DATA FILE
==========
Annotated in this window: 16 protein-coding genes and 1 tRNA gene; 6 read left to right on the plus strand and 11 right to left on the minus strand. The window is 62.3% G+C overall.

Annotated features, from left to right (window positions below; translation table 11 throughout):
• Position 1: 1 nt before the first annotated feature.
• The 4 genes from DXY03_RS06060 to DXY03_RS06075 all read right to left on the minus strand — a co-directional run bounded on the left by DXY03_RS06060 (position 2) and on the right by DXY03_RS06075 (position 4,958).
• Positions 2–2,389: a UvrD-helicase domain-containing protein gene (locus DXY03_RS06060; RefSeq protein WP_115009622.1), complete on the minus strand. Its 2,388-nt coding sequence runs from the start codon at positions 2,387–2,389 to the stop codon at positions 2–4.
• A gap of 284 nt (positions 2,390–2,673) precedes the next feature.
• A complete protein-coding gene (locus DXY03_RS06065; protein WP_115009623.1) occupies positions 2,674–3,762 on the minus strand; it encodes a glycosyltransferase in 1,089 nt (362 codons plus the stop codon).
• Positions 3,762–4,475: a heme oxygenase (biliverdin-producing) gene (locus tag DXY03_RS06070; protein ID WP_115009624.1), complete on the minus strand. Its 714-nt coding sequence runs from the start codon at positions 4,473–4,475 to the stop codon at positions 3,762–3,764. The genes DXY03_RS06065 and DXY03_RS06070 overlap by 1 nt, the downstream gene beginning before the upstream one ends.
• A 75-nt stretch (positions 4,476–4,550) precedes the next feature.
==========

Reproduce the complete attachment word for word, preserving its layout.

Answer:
Annotated in this window: 16 protein-coding genes and 1 tRNA gene; 6 read left to right on the plus strand and 11 right to left on the minus strand. The window is 62.3% G+C overall.

Annotated features, from left to right (window positions below; translation table 11 throughout):
• Position 1: 1 nt before the first annotated feature.
• The 4 genes from DXY03_RS06060 to DXY03_RS06075 all read right to left on the minus strand — a co-directional run bounded on the left by DXY03_RS06060 (position 2) and on the right by DXY03_RS06075 (position 4,958).
• Positions 2–2,389: a UvrD-helicase domain-containing protein gene (locus DXY03_RS06060; RefSeq protein WP_115009622.1), complete on the minus strand. Its 2,388-nt coding sequence runs from the start codon at positions 2,387–2,389 to the stop codon at positions 2–4.
• A gap of 284 nt (positions 2,390–2,673) precedes the next feature.
• A complete protein-coding gene (locus DXY03_RS06065; protein WP_115009623.1) occupies positions 2,674–3,762 on the minus strand; it encodes a glycosyltransferase in 1,089 nt (362 codons plus the stop codon).
• Positions 3,762–4,475: a heme oxygenase (biliverdin-producing) gene (locus tag DXY03_RS06070; protein ID WP_115009624.1), complete on the minus strand. Its 714-nt coding sequence runs from the start codon at positions 4,473–4,475 to the stop codon at positions 3,762–3,764. The genes DXY03_RS06065 and DXY03_RS06070 overlap by 1 nt, the downstream gene beginning before the upstream one ends.
• A 75-nt stretch (positions 4,476–4,550) precedes the next feature.